Kentucky facing a new breed of Vanderbilt

Commodores have a swagger with franklin as coach, Rodgers at QB

jsmith3@herald-leader.comNovember 12, 2011 

SEC Vanderbilt Football

Vanderbilt Coach James Franklin has instilled confidence in his players. "These kids are very, very hungry, as you can imagine," he said.


This is not your father's Vanderbilt team.

Or your grandfather's Vanderbilt team.

Or your great-grandfather's Vanderbilt team.

It's new coach James Franklin's Vanderbilt team and it has a different swagger, a different look and some serious playmakers.

"We're going to be aggressive, we're going to fight, we're not going to be denied from trying to reach our goals," Franklin said.

Kentucky's players and coaches have seen it on film. They know they're going up against a deceptive 4-5 Vanderbilt team on the road Saturday.

"It's not the old Vanderbilt at all," UK linebacker Ronnie Sneed said this week. "The old Vanderbilt was — I wouldn't say a pushover, but when compared to some of the other teams — they didn't really put up too much of a fight. But this year, they're playing everybody close."

The Commodores, who like UK have one Southeastern Conference victory this season, lost to Florida, Arkansas and Georgia by a combined 13 points.

Compare that with the 119 combined points that the Commodores lost to those three teams just a season ago and the evolution seems more staggering.

Four of Vandy's five losses have come against ranked teams.

The Commodores feel as though they have something to prove.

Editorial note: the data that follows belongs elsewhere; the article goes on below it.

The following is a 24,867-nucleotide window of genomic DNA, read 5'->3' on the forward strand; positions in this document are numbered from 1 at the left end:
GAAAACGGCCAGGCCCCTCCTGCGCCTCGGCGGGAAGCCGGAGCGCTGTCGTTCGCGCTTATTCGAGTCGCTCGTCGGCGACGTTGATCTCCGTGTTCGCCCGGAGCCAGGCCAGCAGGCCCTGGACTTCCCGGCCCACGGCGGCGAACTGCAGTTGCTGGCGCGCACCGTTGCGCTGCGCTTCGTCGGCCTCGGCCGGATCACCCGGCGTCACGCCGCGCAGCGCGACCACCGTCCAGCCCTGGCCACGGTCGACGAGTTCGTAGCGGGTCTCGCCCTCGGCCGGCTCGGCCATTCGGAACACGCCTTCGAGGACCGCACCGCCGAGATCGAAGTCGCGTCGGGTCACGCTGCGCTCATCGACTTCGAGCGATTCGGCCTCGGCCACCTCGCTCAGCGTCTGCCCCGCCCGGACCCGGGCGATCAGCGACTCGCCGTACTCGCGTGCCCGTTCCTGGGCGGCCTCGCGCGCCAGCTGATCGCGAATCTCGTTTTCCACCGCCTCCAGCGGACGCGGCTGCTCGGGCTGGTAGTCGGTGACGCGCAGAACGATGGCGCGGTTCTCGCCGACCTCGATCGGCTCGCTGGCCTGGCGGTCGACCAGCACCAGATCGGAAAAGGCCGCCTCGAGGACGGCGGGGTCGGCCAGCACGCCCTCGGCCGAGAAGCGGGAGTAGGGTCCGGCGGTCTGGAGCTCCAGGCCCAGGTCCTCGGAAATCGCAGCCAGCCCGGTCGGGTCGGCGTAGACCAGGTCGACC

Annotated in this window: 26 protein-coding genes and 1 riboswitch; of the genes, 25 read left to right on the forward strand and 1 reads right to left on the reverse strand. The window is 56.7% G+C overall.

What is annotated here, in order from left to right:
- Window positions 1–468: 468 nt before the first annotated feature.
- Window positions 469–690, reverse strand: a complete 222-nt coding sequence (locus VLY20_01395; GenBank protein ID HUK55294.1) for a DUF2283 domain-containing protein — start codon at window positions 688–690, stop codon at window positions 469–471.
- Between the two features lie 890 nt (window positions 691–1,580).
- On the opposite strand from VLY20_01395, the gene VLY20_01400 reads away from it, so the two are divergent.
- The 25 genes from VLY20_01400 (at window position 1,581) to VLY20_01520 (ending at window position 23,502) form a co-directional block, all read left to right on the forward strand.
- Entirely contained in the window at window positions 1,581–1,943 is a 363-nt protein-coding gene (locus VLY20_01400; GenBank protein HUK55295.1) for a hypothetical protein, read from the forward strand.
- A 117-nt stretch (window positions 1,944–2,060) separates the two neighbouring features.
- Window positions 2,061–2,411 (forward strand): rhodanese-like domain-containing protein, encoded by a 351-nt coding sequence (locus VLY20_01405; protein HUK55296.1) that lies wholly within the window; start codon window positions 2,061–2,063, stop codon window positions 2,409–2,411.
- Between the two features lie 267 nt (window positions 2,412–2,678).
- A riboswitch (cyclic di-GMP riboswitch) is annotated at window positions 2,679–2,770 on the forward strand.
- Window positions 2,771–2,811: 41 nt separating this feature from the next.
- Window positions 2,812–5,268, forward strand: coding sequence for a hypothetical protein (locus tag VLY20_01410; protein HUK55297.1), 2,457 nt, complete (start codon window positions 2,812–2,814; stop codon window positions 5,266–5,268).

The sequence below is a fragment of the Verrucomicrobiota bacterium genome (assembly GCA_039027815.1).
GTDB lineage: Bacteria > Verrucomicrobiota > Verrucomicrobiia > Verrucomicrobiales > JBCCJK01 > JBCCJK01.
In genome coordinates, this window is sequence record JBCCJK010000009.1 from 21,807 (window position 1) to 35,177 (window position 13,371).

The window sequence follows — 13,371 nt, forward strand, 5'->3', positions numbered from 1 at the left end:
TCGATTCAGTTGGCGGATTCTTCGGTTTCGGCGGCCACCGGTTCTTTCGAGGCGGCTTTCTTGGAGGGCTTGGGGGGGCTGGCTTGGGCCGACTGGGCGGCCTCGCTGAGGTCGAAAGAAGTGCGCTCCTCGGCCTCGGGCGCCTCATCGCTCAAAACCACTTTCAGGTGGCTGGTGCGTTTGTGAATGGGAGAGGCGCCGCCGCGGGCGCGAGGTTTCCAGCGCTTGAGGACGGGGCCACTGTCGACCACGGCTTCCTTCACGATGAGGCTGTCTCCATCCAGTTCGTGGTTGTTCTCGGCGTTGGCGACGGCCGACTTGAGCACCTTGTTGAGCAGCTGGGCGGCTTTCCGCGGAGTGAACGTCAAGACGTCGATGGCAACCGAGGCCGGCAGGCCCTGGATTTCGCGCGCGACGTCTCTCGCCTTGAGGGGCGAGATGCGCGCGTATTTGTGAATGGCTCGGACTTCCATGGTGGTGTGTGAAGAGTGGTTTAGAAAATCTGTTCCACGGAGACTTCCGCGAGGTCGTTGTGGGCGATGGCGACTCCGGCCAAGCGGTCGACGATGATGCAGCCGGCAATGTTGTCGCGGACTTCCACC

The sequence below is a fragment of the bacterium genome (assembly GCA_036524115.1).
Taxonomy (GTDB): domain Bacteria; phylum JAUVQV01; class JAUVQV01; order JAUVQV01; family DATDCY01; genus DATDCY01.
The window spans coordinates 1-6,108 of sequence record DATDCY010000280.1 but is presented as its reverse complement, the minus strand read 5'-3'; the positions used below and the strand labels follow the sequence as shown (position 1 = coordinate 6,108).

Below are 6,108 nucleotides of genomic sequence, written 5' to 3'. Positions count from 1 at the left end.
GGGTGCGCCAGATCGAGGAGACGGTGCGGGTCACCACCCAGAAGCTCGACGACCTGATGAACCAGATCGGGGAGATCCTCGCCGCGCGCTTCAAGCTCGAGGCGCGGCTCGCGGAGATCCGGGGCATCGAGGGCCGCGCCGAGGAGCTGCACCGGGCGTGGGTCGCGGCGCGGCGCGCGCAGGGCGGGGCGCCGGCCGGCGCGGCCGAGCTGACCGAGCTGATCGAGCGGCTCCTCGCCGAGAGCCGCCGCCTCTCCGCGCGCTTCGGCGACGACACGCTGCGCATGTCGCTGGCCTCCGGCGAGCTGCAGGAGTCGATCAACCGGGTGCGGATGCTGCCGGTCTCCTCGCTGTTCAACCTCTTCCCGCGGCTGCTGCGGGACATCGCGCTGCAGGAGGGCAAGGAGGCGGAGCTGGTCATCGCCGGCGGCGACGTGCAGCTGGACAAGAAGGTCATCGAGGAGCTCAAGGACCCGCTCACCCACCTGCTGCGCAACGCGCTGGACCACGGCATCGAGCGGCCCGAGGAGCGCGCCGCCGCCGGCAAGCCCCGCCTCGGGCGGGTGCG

"We go into every game thinking we could win, we really do," said quarterback Jordan Rodgers, brother of Green Bay Packers quarterback Aaron Rodgers. "We worked really hard this last spring, off-season, and we didn't work hard to be an underdog, we didn't work hard to go into a game thinking, maybe we could win this. We worked hard so we could go into a game knowing we could win."

Rodgers has been a big part of the Commodores' turnaround. In the past three games, he has been responsible for eight touchdowns — four in the air and four rushing — and is averaging 301.7 yards of offense.

He has a fellow playmaker in junior running back Zac Stacy, who is sixth in the league in rushing, averaging 84 yards a game and 5.9 yards per carry.

On defense, the Commodores are second in the league in takeaways with 23; they have 15 interceptions. They are plus-three in turnover margin.

But UK believes it now has in place its own playmakers.

Offensive players like freshman quarterback Max Smith, running back CoShik Williams and receivers like Matt Roark and La'Rod King.

The Cats (4-5, 1-4) are flying much higher after a win over Mississippi, the players said this week.

"We went in there and pounded on those guys and it boosted confidence on both sides of the ball," Sneed said. "It really helped us in our confidence and showed us as long as we play together and play a complete game, we have a good team."

Both teams have something to prove and are still two wins away from a bowl berth with just three games available to get there.

"This is going to be one of those games that will come down to the wire," Sneed said. "Everyone's going to be fighting to get what they can."

It's that fight that Vanderbilt hopes to call its signature in the future.

"There are some things happening and I think there's no doubt that there's been a change," Franklin said. "Is it as dramatic and as fast as people would like it to be or I'd like it to be? No, but we're heading in the right direction, I don't think there's any doubt in that."

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